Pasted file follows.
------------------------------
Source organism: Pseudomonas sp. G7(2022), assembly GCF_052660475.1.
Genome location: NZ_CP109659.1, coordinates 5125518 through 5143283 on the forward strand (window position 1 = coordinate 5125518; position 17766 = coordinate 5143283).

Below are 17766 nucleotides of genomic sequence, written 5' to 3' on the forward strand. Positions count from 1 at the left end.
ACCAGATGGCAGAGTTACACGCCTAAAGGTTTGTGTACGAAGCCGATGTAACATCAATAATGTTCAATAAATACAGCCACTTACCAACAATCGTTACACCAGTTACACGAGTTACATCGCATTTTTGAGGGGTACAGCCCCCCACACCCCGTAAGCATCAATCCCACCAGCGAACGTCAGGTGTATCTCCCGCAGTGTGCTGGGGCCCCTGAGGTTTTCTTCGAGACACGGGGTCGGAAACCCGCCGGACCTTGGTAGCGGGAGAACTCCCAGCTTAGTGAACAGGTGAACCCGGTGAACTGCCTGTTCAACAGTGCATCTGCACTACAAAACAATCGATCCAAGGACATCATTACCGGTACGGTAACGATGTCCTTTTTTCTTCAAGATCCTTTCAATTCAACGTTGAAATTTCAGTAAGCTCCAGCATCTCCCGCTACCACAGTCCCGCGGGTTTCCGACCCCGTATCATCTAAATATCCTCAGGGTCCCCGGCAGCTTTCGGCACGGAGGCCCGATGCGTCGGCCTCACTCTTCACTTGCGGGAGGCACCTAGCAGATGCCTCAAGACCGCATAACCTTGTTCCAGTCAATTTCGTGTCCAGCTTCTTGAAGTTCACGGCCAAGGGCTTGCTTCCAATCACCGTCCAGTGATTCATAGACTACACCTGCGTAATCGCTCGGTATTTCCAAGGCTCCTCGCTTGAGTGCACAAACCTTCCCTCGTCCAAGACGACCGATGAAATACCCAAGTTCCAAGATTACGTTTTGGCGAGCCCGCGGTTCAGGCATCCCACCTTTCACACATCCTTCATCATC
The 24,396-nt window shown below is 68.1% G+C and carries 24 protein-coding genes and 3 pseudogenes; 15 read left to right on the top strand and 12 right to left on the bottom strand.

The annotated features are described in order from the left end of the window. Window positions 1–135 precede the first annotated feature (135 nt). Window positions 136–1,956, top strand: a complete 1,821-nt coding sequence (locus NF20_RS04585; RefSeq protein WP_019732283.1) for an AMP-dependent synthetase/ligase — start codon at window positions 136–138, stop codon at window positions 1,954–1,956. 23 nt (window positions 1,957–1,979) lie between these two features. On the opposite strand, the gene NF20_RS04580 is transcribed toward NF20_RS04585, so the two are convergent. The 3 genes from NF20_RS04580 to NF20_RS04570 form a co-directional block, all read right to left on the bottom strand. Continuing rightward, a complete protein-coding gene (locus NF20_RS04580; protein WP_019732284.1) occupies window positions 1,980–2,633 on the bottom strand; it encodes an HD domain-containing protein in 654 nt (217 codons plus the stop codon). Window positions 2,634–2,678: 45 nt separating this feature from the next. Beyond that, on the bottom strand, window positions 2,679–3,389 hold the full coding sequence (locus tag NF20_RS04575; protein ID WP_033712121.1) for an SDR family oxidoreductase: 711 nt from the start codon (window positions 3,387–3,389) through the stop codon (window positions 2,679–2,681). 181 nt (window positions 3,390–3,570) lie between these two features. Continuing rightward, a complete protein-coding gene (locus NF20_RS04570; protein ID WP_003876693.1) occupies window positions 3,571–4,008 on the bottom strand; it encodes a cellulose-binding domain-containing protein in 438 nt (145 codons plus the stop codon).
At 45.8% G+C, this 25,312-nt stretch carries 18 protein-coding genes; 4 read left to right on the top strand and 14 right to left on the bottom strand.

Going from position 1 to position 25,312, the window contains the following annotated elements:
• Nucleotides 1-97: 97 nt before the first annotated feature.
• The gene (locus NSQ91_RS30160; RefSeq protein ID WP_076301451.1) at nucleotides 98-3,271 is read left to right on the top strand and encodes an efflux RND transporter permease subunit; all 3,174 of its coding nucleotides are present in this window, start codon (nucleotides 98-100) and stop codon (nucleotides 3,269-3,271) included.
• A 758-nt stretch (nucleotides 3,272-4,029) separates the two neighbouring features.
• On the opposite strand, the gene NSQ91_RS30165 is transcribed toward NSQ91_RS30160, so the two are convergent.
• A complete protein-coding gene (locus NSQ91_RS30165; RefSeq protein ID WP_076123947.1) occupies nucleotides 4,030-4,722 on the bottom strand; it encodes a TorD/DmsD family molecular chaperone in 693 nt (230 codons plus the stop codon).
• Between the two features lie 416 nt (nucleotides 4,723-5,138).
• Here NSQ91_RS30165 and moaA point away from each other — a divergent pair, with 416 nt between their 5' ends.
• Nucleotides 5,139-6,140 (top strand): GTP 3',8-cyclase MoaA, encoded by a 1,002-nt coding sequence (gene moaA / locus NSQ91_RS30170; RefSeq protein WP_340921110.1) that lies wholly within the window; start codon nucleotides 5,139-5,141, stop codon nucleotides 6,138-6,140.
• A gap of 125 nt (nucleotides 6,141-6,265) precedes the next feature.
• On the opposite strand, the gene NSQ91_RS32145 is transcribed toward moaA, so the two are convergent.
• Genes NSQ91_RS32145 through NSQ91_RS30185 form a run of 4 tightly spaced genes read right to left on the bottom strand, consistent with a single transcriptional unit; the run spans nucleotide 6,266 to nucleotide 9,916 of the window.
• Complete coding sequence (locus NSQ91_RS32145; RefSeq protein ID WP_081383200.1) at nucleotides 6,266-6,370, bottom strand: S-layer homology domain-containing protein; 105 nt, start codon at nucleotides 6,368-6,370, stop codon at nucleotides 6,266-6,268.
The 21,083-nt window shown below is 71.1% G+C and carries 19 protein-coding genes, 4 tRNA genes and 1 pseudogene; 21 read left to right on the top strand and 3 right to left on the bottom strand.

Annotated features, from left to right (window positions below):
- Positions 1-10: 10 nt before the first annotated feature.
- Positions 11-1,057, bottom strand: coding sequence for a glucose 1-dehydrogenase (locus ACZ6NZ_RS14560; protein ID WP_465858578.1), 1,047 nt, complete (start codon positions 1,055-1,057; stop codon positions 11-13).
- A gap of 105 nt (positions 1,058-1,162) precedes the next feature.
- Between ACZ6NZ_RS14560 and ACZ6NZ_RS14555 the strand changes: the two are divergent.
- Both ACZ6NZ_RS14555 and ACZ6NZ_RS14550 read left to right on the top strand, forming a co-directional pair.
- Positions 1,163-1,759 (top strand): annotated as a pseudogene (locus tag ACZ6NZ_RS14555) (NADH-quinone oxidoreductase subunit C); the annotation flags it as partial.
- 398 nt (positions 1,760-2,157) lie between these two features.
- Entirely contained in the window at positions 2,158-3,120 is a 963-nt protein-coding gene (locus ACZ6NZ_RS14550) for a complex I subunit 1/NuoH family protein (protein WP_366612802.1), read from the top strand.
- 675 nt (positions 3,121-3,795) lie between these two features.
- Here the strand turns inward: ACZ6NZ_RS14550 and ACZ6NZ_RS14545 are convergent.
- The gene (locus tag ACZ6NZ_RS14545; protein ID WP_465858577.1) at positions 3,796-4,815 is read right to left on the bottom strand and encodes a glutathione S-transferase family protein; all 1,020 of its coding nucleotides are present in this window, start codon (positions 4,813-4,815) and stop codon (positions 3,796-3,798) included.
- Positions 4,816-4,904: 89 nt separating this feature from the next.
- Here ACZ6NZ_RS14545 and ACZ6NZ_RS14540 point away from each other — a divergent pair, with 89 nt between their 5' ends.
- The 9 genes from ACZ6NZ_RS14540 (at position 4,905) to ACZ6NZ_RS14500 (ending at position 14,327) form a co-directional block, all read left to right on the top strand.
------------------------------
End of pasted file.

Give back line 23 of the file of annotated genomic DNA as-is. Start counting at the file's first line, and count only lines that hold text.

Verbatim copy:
- Positions 1-10: 10 nt before the first annotated feature.